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@sogaiu
sogaiu / gist:f7e6d2bfbbc6ef3ae9bf790b6642fb11
Last active Jun 9, 2021
emacs lsp-mode and clojure-lsp notes
View gist:f7e6d2bfbbc6ef3ae9bf790b6642fb11
lsp-mode:
kept seeing the following sort of message in the minibuffer:
LSP :: <filename> not in project or it is blacklisted.
it may have been preceded with a message that ended with:
select action:
@sogaiu
sogaiu / tonsky-datascript-todo-video-notes.md
Last active Jun 13, 2021
tonsky's datascript-todo video notes
View tonsky-datascript-todo-video-notes.md

Notes on Tonsky's datascript-todo Code Walkthrough

The ClojureScript NYC DataScript Webinar (2014-12) video is long (nearly 2.5 hours) but quite an informative session of Tonsky assembling / going through his datascript-todo sample.

Regarding the Specific Code in the Video

In the video, he starts with a mostly "static" version of his sample code. Over the course of the session he gradually transforms the sample into a

@sogaiu
sogaiu / ajrc.el
Created Jun 6, 2021
ajrc - emacs janet netrepl code
View ajrc.el
;;; ajrc.el --- A Janet REPL Client -*- lexical-binding: t; -*-
;; Author: sogaiu
;; Version: 20200430
;; Package-Requires: ((smartparens "1.11.0") (emacs "26.2"))
;; Keywords: janet, spork, network socket repl
;; This file is not part of GNU Emacs.
;;; Commentary:
@sogaiu
sogaiu / struct.janet
Created Jun 6, 2021
janet peg peg/match struct example
View struct.janet
(first
(peg/match ~(cmt (sequence (capture "hello")
(some (set " ,"))
(capture "world"))
,(fn [cap1 cap2]
{:greeting cap1 :name cap2}))
"hello, world"))
# => {:greeting "hello" :name "world"}
@sogaiu
sogaiu / gist:a70046cfc85bbc62c5f9116deae1e228
Last active Jun 5, 2021
multiple captures for janet's peg/match
View gist:a70046cfc85bbc62c5f9116deae1e228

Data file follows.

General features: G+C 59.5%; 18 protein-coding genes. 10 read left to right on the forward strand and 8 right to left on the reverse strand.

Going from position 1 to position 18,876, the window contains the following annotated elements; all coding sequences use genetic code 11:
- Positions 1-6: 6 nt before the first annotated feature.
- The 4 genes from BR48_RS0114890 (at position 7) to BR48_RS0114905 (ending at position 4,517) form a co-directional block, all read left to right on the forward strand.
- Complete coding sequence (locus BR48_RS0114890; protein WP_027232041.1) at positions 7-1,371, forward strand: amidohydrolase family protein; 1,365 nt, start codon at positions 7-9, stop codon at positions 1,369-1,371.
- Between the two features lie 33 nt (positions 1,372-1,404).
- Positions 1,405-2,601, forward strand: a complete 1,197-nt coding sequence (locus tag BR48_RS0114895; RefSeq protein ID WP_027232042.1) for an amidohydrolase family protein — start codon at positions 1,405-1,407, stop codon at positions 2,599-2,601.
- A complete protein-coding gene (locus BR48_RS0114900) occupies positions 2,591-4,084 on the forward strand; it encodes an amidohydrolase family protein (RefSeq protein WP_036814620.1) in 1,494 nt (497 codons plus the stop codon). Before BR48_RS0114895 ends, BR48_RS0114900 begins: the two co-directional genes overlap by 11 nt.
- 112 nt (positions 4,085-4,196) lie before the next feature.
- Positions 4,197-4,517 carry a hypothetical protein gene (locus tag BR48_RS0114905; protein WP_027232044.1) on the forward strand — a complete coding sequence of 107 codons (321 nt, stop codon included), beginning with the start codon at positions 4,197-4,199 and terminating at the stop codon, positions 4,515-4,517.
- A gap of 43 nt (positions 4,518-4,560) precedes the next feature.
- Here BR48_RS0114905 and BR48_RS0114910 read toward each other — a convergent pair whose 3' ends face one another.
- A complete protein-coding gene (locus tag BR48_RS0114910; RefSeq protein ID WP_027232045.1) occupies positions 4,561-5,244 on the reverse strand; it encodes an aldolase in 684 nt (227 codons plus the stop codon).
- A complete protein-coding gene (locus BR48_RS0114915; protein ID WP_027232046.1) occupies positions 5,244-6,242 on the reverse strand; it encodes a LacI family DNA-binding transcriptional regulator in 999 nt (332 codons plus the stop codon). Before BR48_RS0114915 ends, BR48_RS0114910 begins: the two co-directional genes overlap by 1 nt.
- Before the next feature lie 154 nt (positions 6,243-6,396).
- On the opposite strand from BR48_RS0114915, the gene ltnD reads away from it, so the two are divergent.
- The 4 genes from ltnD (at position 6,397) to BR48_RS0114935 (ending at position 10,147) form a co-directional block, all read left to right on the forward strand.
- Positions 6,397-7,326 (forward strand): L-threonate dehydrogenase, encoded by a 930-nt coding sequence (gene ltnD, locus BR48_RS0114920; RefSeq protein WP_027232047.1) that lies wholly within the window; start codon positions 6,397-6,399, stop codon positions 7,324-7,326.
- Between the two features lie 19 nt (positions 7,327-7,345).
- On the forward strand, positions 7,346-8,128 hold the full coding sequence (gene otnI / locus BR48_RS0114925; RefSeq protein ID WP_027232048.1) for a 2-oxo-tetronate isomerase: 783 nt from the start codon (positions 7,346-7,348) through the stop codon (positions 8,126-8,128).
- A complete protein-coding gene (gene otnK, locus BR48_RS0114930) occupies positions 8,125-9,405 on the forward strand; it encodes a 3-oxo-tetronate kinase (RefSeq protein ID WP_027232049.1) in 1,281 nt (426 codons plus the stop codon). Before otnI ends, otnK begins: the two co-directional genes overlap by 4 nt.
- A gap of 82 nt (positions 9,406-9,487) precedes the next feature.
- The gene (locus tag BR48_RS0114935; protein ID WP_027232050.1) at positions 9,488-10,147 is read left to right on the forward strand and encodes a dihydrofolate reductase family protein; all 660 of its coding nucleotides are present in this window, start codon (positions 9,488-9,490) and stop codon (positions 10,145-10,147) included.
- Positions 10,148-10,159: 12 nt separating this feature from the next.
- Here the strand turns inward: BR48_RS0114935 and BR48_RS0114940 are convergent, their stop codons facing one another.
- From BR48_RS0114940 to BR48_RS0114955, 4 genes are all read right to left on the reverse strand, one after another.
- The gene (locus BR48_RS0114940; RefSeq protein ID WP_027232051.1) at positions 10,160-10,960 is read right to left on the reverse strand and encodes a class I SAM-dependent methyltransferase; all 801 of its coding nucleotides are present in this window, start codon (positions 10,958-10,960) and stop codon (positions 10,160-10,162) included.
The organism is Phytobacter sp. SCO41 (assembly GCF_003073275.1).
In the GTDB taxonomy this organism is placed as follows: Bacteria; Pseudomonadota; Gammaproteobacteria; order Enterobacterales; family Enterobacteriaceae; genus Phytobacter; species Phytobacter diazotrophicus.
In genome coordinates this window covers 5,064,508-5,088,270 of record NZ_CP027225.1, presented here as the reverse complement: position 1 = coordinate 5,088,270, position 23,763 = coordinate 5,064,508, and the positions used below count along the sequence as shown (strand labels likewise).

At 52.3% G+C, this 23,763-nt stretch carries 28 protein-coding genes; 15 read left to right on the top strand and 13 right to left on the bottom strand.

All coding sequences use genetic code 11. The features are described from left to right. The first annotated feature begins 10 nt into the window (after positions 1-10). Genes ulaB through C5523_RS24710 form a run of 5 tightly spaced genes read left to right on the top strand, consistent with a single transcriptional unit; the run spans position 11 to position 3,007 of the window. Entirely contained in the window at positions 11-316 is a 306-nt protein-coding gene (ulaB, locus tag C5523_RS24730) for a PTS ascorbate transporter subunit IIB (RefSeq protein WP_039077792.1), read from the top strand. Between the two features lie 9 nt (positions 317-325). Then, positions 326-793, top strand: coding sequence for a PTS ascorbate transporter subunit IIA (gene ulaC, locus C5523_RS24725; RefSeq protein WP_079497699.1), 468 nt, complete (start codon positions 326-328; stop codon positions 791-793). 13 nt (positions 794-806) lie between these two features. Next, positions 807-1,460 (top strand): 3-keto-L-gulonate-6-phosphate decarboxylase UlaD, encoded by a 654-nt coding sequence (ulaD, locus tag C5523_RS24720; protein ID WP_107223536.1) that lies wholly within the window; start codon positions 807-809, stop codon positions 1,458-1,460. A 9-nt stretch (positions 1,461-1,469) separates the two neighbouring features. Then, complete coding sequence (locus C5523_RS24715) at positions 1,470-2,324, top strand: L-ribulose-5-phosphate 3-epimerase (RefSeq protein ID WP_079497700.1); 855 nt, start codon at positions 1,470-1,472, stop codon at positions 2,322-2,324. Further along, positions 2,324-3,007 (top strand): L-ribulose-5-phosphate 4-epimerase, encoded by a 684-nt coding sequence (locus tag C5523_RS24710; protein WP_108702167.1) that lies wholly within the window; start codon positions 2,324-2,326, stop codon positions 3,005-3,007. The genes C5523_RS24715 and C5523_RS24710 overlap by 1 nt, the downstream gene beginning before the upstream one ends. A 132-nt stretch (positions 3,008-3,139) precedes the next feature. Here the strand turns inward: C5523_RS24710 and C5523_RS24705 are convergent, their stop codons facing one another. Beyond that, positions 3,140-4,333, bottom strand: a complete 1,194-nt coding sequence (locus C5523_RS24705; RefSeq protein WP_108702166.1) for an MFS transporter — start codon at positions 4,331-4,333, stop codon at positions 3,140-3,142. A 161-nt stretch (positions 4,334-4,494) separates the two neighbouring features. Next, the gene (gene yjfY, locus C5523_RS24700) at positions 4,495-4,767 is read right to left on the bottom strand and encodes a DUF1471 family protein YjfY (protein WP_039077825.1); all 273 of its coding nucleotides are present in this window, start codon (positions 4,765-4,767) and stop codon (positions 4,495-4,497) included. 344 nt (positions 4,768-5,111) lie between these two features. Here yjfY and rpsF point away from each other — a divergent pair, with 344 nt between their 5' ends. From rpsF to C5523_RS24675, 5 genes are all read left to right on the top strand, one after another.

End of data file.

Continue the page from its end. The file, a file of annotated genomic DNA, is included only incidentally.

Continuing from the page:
(peg/match ~{:main (sequence (capture (some :S))
(capture (some :s))
(capture (some :S)))}
"hello world")
# => @["hello" " " "world"]
(peg/match ~(sequence (capture (some :S))
(capture (some :s))
(capture (some :S)))
"hello world")
@sogaiu
sogaiu / gist:a56777a44dea12b618c8b69d73c28d11
Last active Jun 4, 2021
some thoughts about libraries, frameworks, and biff
View gist:a56777a44dea12b618c8b69d73c28d11
is it possible that a framework might tend to become more popular
than a library because it's more likely that a "successful initial
usage experience" with it would be completed vs a library? (or
completed sooner.)
let's assume this can happen for some meaningful combinations of
libraries and frameworks for the sake of discussion. to have some
concrete things in mind, consider re-frame the framework and rum
the library.
View gist:552a338d868ea77193cb208abc6990b3
repl> (def a {:a 1})
{:a 1}
repl> (disasm (compile '(a :a)))
{ :arity 0
:bytecode @[(ldc 0 0) (push 0) (ldc 1 1) (call 0 1) (ret 0)]
:constants @[:a {:a 1}]
:defs @[]
:environments @[]
:max-arity 2147483647
@sogaiu
sogaiu / gist:a5e4d95b90f4e4dce172ab1f948d45e2
Created May 25, 2021
notes on instructional material construction
View gist:a5e4d95b90f4e4dce172ab1f948d45e2
* familiar terms first, delay label introduction
* spelling out throughout material enough reasons for paying attention
to current material. e.g. we are trying to learn this bit because
it will be used specifically in these places later (with links to
those places so one can jump ahead to see)
View gist:f07c5e4aa59b86ab4a4c08607bb18f18
And you will hear this said: this is the way to do this. This fixes the problem.
What is great about it is: it forces you to check. And of course that is the
most important thing in programming: that somebody is watching you and making
sure you are checking for nils, no matter what the cost. And the problem is:
no one can articulate the costs. No one ever mentions costs. It is all benefit.
But it is not. So when do you see the cost of Maybe? You see them in program
maintenance.
So yesterday I had a function. It took an X, and returned a Y. People wrote
View gist:90ab1ae44397f39166b7800cfd11fca9
possibly nice things
--------------------
* elm packages seem to have a better-than-js story wrt js-type of breakage
* significant reduction of runtime errors
* significant amount of type inference -- contrary to claims, it doesn't
appear completely optional, but have only encoutered one type of
case so far